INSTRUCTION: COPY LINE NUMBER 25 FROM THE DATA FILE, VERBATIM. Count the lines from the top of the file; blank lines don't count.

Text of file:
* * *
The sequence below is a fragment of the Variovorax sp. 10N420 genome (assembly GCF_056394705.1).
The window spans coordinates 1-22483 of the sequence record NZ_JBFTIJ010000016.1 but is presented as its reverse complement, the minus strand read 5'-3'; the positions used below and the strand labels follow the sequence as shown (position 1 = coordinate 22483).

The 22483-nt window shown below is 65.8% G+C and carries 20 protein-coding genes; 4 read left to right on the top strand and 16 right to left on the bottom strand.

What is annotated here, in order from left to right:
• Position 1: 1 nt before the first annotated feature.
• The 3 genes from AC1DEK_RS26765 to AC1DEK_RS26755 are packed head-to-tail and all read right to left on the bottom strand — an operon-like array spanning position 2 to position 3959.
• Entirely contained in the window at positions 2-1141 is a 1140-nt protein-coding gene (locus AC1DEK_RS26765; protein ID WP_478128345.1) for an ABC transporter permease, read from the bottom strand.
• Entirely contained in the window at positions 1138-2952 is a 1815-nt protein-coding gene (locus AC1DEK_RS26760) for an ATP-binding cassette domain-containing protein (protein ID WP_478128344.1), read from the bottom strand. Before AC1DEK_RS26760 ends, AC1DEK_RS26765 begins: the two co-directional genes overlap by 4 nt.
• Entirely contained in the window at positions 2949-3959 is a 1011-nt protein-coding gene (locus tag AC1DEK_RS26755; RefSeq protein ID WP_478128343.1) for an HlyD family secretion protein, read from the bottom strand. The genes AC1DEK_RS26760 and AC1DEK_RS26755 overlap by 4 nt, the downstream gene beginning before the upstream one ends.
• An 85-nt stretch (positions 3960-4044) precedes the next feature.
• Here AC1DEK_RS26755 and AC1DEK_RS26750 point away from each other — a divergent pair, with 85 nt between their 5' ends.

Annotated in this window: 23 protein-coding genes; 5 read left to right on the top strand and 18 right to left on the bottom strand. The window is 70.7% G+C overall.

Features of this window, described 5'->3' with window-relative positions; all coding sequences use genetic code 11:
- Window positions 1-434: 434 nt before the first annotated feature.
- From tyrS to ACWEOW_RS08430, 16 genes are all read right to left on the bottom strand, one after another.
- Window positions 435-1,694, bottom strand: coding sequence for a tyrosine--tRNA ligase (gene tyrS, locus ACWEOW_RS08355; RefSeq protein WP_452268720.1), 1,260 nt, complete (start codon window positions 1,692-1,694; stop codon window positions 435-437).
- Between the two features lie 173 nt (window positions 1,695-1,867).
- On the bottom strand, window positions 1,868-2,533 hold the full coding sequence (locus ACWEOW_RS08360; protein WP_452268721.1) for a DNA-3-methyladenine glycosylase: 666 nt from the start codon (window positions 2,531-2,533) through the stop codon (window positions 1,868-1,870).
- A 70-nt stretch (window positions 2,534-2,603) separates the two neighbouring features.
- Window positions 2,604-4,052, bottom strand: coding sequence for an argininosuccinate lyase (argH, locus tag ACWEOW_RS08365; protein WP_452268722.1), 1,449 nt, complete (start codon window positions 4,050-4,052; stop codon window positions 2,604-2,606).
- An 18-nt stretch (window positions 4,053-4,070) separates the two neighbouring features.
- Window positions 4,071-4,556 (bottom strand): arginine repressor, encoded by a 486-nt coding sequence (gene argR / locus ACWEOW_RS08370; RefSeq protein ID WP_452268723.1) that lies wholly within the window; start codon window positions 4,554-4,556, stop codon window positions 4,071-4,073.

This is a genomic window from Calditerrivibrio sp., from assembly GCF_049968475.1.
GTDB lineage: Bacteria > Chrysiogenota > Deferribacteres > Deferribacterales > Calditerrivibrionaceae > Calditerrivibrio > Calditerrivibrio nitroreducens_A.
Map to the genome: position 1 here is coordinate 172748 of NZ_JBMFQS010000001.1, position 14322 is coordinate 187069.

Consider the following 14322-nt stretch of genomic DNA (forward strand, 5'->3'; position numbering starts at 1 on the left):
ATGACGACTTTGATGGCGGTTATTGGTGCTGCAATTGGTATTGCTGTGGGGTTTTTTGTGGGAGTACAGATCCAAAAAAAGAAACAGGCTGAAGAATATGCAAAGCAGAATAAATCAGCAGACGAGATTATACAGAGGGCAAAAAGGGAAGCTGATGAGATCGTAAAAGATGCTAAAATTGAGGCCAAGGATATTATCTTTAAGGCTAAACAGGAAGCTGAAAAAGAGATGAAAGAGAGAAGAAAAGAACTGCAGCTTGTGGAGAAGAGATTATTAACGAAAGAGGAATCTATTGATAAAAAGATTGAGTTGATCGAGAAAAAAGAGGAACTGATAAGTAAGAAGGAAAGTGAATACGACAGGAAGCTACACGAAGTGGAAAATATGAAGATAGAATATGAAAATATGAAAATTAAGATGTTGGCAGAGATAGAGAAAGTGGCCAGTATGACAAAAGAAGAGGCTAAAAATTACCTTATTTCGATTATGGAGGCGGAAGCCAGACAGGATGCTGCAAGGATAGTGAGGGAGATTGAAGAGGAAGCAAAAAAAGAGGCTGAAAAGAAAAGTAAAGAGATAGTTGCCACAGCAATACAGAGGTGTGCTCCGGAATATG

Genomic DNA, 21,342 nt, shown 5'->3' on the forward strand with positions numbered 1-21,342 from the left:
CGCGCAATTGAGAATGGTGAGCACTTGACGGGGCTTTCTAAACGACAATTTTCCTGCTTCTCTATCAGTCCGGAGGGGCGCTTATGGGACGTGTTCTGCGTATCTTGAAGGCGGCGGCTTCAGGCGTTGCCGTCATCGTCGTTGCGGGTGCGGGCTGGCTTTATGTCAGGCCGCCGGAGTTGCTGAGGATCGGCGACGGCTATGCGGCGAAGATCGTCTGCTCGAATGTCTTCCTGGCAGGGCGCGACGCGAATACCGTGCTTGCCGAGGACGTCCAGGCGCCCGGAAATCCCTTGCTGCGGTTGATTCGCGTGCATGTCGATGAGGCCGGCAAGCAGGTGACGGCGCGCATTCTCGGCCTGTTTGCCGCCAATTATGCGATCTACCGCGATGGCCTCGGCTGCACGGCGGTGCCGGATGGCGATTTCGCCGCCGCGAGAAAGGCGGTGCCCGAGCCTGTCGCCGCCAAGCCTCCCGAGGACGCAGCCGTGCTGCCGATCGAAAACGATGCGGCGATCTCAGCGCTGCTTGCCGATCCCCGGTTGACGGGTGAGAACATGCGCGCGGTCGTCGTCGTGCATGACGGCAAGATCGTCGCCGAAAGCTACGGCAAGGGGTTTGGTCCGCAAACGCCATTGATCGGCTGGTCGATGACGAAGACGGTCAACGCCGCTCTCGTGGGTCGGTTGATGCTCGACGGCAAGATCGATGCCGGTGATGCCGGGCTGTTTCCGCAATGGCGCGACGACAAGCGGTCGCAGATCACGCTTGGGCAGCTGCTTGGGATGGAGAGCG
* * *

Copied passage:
Map to the genome: position 1 here is coordinate 172748 of NZ_JBMFQS010000001.1, position 14322 is coordinate 187069.